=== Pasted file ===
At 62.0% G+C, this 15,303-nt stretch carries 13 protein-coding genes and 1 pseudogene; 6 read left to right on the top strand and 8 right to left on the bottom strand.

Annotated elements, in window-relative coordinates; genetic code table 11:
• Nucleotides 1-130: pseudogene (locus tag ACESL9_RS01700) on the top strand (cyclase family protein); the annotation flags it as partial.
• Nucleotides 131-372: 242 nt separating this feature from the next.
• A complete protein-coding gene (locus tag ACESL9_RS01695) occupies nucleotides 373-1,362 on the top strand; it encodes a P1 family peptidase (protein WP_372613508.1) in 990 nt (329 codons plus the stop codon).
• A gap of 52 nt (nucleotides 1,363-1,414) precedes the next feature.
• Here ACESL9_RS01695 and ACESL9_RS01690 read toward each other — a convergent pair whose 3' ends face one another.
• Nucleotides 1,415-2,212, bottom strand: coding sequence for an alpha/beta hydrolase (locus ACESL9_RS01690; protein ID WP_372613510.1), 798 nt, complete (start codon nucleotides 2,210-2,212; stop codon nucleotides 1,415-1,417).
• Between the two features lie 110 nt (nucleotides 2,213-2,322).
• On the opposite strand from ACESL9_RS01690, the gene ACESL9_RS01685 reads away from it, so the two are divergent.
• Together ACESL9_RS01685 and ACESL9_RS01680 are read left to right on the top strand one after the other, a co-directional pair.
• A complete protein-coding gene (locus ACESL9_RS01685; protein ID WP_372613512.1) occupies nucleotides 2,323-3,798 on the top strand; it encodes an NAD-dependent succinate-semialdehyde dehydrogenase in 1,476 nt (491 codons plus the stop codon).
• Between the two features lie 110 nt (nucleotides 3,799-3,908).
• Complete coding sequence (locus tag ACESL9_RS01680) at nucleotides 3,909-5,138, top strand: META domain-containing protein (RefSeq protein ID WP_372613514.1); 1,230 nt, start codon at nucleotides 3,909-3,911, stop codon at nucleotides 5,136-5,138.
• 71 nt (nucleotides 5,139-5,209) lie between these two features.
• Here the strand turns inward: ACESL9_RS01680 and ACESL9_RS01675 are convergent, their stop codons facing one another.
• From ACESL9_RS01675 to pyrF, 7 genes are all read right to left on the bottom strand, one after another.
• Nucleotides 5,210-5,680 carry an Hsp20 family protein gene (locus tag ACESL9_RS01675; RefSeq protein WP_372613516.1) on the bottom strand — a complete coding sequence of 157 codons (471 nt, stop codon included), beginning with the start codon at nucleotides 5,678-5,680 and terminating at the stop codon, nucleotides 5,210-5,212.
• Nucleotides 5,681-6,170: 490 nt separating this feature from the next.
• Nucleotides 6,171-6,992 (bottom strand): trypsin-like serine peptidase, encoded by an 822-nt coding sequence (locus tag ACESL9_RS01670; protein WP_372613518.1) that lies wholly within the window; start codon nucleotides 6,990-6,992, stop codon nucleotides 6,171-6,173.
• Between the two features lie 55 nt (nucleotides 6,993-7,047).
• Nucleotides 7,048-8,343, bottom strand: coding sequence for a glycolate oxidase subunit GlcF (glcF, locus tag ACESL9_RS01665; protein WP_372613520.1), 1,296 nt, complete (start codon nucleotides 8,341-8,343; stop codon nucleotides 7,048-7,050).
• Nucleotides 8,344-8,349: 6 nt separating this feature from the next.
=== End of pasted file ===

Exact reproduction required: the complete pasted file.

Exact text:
At 62.0% G+C, this 15,303-nt stretch carries 13 protein-coding genes and 1 pseudogene; 6 read left to right on the top strand and 8 right to left on the bottom strand.

Annotated elements, in window-relative coordinates; genetic code table 11:
• Nucleotides 1-130: pseudogene (locus tag ACESL9_RS01700) on the top strand (cyclase family protein); the annotation flags it as partial.
• Nucleotides 131-372: 242 nt separating this feature from the next.
• A complete protein-coding gene (locus tag ACESL9_RS01695) occupies nucleotides 373-1,362 on the top strand; it encodes a P1 family peptidase (protein WP_372613508.1) in 990 nt (329 codons plus the stop codon).
• A gap of 52 nt (nucleotides 1,363-1,414) precedes the next feature.
• Here ACESL9_RS01695 and ACESL9_RS01690 read toward each other — a convergent pair whose 3' ends face one another.
• Nucleotides 1,415-2,212, bottom strand: coding sequence for an alpha/beta hydrolase (locus ACESL9_RS01690; protein ID WP_372613510.1), 798 nt, complete (start codon nucleotides 2,210-2,212; stop codon nucleotides 1,415-1,417).
• Between the two features lie 110 nt (nucleotides 2,213-2,322).
• On the opposite strand from ACESL9_RS01690, the gene ACESL9_RS01685 reads away from it, so the two are divergent.
• Together ACESL9_RS01685 and ACESL9_RS01680 are read left to right on the top strand one after the other, a co-directional pair.
• A complete protein-coding gene (locus ACESL9_RS01685; protein ID WP_372613512.1) occupies nucleotides 2,323-3,798 on the top strand; it encodes an NAD-dependent succinate-semialdehyde dehydrogenase in 1,476 nt (491 codons plus the stop codon).
• Between the two features lie 110 nt (nucleotides 3,799-3,908).
• Complete coding sequence (locus tag ACESL9_RS01680) at nucleotides 3,909-5,138, top strand: META domain-containing protein (RefSeq protein ID WP_372613514.1); 1,230 nt, start codon at nucleotides 3,909-3,911, stop codon at nucleotides 5,136-5,138.
• 71 nt (nucleotides 5,139-5,209) lie between these two features.
• Here the strand turns inward: ACESL9_RS01680 and ACESL9_RS01675 are convergent, their stop codons facing one another.
• From ACESL9_RS01675 to pyrF, 7 genes are all read right to left on the bottom strand, one after another.
• Nucleotides 5,210-5,680 carry an Hsp20 family protein gene (locus tag ACESL9_RS01675; RefSeq protein WP_372613516.1) on the bottom strand — a complete coding sequence of 157 codons (471 nt, stop codon included), beginning with the start codon at nucleotides 5,678-5,680 and terminating at the stop codon, nucleotides 5,210-5,212.
• Nucleotides 5,681-6,170: 490 nt separating this feature from the next.
• Nucleotides 6,171-6,992 (bottom strand): trypsin-like serine peptidase, encoded by an 822-nt coding sequence (locus tag ACESL9_RS01670; protein WP_372613518.1) that lies wholly within the window; start codon nucleotides 6,990-6,992, stop codon nucleotides 6,171-6,173.
• Between the two features lie 55 nt (nucleotides 6,993-7,047).
• Nucleotides 7,048-8,343, bottom strand: coding sequence for a glycolate oxidase subunit GlcF (glcF, locus tag ACESL9_RS01665; protein WP_372613520.1), 1,296 nt, complete (start codon nucleotides 8,341-8,343; stop codon nucleotides 7,048-7,050).
• Nucleotides 8,344-8,349: 6 nt separating this feature from the next.